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Practicalities of having ipads for school?

Discussion in 'Computing and ICT' started by Loony tunes, Feb 10, 2011.

  1. Loony tunes

    Loony tunes New commenter

    Hi, I teach in a special school and having recently had opportunity to play with an ipad have thrown myself into fundraising to get a few for school as I think they would be fab for some of our pupils. It has now occured to me that I need to consider some of the practicalities of an Ipad and am looking for help. Sorry to be thick but can I get away with just using wi-fi or will I need 3G. If so, does that mean that I need to have a contract with a phone company and is this going to cost me loads? How do you pay for downloading apps? Do you have an itunes account linked to the school credit card or how else do you do it? How can I ensure the children don't download apps themselves? Is there anything else I need to consider?
    Sorry if I sound a bit green. I don't have much apple experience and work in a small school where having a general interest in IT/being able to do more than just turn a computer on means you're practically IT coordinator! Thanks.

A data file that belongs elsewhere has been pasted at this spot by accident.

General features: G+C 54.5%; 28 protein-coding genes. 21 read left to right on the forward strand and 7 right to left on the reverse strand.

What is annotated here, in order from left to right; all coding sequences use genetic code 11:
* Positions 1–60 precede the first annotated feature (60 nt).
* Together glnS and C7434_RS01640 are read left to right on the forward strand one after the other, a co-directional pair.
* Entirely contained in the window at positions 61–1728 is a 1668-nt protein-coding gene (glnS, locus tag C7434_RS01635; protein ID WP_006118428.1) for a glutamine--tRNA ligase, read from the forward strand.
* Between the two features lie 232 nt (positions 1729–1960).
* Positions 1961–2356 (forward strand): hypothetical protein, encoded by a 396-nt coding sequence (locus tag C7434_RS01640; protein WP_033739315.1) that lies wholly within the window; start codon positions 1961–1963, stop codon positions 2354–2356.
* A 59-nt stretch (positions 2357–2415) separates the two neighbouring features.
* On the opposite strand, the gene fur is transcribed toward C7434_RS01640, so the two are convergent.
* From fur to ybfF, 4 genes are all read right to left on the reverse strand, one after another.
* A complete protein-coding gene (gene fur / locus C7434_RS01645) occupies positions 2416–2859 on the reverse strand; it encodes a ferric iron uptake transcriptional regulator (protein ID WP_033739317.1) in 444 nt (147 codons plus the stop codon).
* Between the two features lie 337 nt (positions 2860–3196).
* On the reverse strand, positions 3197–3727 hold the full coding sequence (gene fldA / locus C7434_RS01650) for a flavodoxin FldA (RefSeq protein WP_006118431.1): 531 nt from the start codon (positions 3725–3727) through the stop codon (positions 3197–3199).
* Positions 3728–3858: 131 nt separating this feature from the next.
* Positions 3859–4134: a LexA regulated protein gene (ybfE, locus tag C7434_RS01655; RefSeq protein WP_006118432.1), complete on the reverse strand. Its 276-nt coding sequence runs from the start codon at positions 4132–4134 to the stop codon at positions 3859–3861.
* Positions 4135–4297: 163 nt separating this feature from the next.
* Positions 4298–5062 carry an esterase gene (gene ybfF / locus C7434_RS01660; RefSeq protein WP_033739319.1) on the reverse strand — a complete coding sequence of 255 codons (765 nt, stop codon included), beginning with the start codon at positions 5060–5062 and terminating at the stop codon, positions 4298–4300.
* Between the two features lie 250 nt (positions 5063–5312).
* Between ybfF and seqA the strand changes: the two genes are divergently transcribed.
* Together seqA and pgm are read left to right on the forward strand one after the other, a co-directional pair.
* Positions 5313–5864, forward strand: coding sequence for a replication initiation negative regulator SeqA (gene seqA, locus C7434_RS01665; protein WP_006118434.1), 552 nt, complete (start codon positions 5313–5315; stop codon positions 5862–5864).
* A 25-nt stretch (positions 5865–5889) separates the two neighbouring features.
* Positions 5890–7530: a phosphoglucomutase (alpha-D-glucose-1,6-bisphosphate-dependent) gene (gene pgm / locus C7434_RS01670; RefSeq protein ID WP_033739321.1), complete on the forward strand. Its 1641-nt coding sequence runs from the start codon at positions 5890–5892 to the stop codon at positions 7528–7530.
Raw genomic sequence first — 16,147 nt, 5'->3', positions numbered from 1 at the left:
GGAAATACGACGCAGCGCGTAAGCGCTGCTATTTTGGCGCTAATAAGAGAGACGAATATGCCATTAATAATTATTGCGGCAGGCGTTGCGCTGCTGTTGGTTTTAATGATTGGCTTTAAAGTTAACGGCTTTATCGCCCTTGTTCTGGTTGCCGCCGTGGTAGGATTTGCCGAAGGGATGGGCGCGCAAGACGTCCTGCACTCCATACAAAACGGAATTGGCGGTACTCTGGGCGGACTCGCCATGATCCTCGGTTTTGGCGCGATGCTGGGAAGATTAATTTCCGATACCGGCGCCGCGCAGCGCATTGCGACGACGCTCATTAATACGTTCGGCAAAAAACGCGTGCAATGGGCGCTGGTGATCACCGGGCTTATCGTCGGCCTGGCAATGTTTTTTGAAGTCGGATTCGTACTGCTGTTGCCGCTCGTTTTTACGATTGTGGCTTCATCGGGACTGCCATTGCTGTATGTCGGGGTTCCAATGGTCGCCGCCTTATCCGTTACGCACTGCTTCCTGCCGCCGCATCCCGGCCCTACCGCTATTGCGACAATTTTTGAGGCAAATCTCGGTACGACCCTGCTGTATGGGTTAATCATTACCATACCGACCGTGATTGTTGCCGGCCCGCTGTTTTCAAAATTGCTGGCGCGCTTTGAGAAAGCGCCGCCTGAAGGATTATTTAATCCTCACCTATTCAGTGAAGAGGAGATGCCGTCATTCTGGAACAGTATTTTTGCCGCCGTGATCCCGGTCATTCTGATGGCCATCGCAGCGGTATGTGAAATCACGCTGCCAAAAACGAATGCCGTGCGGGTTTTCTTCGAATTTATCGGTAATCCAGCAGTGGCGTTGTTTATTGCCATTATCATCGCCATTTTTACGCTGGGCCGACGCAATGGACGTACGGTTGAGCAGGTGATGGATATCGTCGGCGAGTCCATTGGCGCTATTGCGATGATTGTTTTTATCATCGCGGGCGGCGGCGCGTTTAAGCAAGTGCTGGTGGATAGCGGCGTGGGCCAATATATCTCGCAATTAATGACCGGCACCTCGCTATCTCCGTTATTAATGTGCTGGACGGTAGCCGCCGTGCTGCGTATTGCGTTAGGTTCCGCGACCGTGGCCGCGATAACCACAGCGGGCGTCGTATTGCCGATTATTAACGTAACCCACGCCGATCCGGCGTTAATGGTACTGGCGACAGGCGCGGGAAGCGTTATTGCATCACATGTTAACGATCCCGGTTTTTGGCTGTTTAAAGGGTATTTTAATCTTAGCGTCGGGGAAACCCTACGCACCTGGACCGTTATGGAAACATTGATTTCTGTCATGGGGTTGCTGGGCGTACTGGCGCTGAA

2. Hi,

    You need to start this whole discussion off on a different footing by asking yourself why you need IPads in the first place.

    You will notice that very few teachers on this site have an IPad and even fewer, if any, use them in school; I am an exception to this because I have more money than sense.

    They are designed for the consumption of Internet products by IT passengers. They are currently incapable of being used for anything substantial, creative, compelling or worthwhile. Their physical and design limitations are complimented by the complete lack of availabilty of productivity software that could be described as anything other than laughable.

    Do yourself and the kids a favour; buy some cheap laptops. The new AMD Fusion chipset which is due to arrive on the shelves soon is cheap and offers a compelling balance of good battery life and performance.
  3. Hmm. I've seen them used very well to engage lower-ability pupils and this is where I think they have most use at the moment. There are quite a few good apps out there (mostly 89p) that you'll find useful - but obviously the most useful connector would be a Remote Desktop App over WIFI into a Terminal Server to access your current system. Put that in a classroom and you've now get a hellishly powerful learning tool.
    I see Johnbrown's point though, and am keeping a close eye on chinese exports. The aPad/uTopia/Cortex A8 clones are excellent at the moment except for the screens. When that's sorted, the £120 dual cores will be the tipping point!

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